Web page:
The proliferation of New Media  has changed how effective Crisis Communication is to be done. Unfortunately, many companies and PR professionals have not fully understood the impact of these changes and are essentially using out-dated strategies and techniques. The presence of low cost internet access and internet ready devices have broken the monopolistic hold of professionally run news organisations. In today's information environment, practically anybody can create and disseminate “news” contents. These unregulated “Citizen Journalists” can now galvanise populace support as widely and as effectively as any big budget news organisations. Furthermore, the internet's ability to provide instantenous news on a 24/7 basis, consolidated and indexed (via intelligent search engines), has made it the primary source of news . Essentially, the convergence of media technology has fundamentally altered the way individuals receive news and gather information and has created two new dimensions to Crisis Communication – User Generated Contents and Rallying Tools.
a. User Generated Contents. The internet has put in the hands of every individual the power to express themselves globally. Any individual with a digital device and internet connection can create, publish and distribute media contents. This has effectively put a "journalist" on every street corner of the world and no incident is likely to occur without someone seeing it, recording it and reporting it. Unfortunately, unlike professional journalists who submit themselves to a code of ethics, these “Citizen Journalist” do not abide by such standards and their reportings can be motivated by personal agendas. Such dangers of abuse was demonstrated in Singapore when a group of teenager seat-hoggers threatened to damage a cafe's reputation when they were asked to make room for other customers. See Diagram 2.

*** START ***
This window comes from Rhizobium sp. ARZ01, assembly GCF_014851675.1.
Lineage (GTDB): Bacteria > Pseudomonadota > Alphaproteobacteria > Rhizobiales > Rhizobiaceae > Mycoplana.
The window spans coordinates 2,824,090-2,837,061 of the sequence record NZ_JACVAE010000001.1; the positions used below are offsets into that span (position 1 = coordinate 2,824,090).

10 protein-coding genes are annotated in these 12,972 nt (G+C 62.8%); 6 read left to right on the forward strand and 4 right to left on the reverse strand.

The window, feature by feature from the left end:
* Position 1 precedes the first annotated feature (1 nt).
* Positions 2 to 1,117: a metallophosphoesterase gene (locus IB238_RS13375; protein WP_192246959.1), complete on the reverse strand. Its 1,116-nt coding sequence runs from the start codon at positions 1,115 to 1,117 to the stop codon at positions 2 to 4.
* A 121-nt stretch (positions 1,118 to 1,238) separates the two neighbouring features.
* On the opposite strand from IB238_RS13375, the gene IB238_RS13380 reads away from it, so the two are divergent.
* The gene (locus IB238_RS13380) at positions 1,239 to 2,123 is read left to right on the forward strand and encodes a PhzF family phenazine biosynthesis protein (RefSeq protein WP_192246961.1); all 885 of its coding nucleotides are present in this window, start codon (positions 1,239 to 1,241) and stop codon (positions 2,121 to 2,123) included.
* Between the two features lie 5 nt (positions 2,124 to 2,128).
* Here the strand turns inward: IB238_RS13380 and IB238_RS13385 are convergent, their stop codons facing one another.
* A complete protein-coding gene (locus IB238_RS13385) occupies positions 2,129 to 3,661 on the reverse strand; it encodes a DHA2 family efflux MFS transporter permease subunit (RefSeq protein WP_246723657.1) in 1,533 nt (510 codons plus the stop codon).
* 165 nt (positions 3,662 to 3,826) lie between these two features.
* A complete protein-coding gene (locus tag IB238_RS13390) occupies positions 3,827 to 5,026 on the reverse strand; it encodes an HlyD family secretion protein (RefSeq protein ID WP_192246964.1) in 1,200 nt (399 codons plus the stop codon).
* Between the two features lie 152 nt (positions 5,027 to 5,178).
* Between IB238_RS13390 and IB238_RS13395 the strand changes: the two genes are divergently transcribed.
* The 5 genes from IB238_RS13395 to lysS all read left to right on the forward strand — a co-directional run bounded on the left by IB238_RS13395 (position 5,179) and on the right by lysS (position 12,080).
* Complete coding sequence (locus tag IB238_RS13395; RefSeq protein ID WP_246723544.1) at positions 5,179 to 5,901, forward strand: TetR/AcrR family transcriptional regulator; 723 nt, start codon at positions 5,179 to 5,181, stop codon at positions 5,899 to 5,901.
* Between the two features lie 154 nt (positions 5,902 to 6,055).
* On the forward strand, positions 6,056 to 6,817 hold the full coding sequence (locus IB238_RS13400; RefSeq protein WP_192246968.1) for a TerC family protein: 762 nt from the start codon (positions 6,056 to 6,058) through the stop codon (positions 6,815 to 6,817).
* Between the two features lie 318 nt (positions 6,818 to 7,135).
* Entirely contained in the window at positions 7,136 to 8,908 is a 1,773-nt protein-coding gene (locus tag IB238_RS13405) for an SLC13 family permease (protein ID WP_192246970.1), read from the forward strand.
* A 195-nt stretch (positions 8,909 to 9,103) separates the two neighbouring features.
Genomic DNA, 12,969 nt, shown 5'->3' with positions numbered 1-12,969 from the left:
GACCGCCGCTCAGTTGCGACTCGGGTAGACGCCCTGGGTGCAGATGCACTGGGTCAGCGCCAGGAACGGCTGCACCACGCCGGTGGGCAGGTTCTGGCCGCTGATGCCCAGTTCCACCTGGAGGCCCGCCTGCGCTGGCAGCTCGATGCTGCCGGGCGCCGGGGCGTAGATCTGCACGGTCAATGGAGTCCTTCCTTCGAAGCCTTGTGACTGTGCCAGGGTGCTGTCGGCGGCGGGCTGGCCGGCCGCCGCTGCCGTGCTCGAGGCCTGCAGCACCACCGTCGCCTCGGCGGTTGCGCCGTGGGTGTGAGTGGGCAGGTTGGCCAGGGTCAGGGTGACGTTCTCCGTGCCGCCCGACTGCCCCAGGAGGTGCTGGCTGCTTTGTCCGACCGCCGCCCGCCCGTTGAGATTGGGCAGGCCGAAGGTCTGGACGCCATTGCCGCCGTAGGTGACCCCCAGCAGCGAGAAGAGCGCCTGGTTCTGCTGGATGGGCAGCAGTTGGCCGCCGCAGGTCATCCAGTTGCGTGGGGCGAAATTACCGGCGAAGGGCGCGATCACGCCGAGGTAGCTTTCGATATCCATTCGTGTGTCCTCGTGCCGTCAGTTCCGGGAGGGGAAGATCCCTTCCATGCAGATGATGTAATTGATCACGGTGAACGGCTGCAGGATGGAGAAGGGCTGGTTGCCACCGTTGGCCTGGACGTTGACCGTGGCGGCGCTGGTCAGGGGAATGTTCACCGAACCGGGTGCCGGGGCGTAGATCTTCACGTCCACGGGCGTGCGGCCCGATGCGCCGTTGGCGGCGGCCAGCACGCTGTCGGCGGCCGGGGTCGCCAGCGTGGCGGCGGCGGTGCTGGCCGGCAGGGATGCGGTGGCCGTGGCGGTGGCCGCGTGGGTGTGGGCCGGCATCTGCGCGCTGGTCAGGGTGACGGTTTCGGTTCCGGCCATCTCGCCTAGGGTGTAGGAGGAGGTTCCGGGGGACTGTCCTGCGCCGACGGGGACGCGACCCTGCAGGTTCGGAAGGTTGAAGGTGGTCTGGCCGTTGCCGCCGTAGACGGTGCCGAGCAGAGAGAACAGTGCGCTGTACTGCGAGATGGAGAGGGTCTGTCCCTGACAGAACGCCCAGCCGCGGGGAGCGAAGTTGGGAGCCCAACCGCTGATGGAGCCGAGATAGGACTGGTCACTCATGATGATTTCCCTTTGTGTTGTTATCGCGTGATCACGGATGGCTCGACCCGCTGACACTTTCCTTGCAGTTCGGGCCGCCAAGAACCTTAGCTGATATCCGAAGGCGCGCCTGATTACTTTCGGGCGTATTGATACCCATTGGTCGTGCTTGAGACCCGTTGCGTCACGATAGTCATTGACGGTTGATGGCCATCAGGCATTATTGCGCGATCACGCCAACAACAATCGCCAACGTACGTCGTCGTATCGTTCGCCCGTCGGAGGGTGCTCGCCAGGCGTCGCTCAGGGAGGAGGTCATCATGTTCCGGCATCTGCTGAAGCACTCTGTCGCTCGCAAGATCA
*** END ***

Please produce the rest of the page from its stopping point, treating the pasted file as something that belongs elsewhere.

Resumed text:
b. Tool for Social Movement. Social networking websites like Friendster, FaceBook and Twitter, have brought together individuals with similar friends or interests into virtual communities. The homogenity of these communities, and sense of bond among “friends” with common interests, makes these communities susceptible to being organised and galvanised to support causes. Similar to the earlier example of potential abuse by citizen journalists, these virtual communities can also be abused by individuals. The Greek Riot in 2008 is a case in point where the death of a student, at the hands of the police, need not have degenerated into nation-wide violent protests. The incident could have remained contained pending investigations by the authorities. Unfortunately, irresponsible citizens began spreading unsubstantiated accusations of police brutality on social networking sites. This fanned anti-police sentiments which eventually spiralled out of control. Analysts are unanimous in their belief that social networking websites were the catalysts in the Greek riots of 2008.
Implications for Crisis Communications
As a direct result of these technological advances, the nature of Crisis Communication has fundamentally changed. In the new information environment, Crisis Communication operates in an environment in which information is:
a. Near Instantaneous Media Cycle. As acknowledged by Reuter's Director of News Media Development, Chris Cramer, “every key event going forward will be covered by members of the public and not by traditional journalists.” The omnipresence of “journalists,” coupled with technology that enable professional journalists to report the news as it develops, has compressed the media cycle and crisis response times. This compression was demonstrated in Janurary 2009 when US Airways Flight 1549 crash landed in the Hudson River. In that incident, emails, tweets, photos and videos of the incident began filtering through cyberspace 15 minutes before the main-stream media even reported it . In fact, the first recorded tweet occurred 4 minutes after the incident. (See Diagram 3).